• We covered some of the tired process/product talk and assessment for learning vs. assessment of learning -- no real insights here, but it was good to talk a bit about student resistence to the whole thing, either assessed or not.
  • There was some discussion about "selling" the benefits of e-portfolio usage to students and instructors, but I’m not convinced that you can dress them up to make them “cool”. Apparently students want to see examples of good portfolios, and they also want to see their instructor’s portfolio ("why should we do them if you're not even bothering to try?").
  • Dave talked about the importance of social interaction and customization (personal control over the appearance of portfolios). The former got me thinking about obstacles, especially how hard it is to get students to blog and create connections around curriculum -- why are they going to care enough in an assigned portfolio project to really get into it?
  • In the second half of the day, we got to work with three e-portfolio applications to compare their philosophy and interaction, which was really interesting. The Open Source Portfolio is a glorified resume builder with a terribly clunky interface -- it felt like punishment to have to use it for half an hour. The interface for KEEP Toolkit was way worse, using all kinds of bizarre interaction that seemed to ignore the past five or six years of usability and web development. I failed to see why anyone would use it for anything. As I've written elsewhere, ELGG was great, but people seem to have a hard time seeing it as an e-portfolio solution.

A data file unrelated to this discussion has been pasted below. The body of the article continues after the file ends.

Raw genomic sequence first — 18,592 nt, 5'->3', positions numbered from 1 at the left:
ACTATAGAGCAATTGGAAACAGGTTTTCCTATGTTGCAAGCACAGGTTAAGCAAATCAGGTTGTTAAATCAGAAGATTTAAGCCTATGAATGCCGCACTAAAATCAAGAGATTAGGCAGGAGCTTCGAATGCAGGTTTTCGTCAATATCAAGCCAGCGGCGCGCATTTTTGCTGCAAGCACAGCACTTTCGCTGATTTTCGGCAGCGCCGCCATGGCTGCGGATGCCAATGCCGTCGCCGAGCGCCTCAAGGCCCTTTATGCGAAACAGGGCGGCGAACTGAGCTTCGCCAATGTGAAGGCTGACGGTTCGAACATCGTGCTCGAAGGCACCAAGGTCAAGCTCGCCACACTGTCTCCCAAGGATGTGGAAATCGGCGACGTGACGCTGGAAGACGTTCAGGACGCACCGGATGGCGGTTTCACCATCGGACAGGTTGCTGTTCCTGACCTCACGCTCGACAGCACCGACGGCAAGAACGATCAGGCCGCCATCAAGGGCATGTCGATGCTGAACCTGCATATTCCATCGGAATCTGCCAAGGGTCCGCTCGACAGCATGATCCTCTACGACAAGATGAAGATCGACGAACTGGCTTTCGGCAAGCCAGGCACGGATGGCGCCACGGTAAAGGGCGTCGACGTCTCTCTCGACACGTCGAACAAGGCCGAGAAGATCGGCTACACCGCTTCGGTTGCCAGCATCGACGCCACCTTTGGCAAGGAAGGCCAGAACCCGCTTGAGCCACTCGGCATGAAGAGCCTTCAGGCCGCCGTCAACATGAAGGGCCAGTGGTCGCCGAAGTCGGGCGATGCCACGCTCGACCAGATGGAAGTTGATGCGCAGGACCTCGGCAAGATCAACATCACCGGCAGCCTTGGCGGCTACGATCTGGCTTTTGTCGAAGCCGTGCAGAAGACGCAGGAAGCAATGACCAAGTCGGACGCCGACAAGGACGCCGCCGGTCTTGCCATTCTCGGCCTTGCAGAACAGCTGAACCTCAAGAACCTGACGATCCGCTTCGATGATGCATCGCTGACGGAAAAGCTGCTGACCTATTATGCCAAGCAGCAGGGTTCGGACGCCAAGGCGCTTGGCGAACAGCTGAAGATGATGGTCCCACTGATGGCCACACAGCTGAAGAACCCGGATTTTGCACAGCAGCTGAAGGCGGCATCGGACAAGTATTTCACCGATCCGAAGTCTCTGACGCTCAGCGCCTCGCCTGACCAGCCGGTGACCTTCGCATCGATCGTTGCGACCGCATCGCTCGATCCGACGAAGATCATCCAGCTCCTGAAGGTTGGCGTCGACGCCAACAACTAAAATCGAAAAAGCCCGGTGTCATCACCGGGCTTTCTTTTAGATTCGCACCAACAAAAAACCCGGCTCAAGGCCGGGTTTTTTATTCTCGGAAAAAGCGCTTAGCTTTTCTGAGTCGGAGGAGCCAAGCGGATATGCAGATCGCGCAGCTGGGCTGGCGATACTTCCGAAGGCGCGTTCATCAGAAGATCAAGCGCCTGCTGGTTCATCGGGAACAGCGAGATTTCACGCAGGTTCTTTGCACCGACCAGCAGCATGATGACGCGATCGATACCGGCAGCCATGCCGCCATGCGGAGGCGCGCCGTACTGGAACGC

Wednesday, June 01, 2005

Class Mobility and College Dropouts

Via George comes this interesting story about rising numbers of college dropouts. Even more fascinating in the context of my thesis project were the links off to an excellent interactive exploration of class mobility (Flash). As educational technology, it's a great example of a fairly simple learning object that helps people understand a heavy-duty concept.

Looking at the actual content of the interactive display and the article, I'm interested in how we're generally sending more people to college, but more are also dropping out. Check out the differences between how people from different socioeconomic levels perceive their prospects and the value of education. I was also fascinated by the grid comparing incomes and education levels and seeing how it changed for different types of occupations.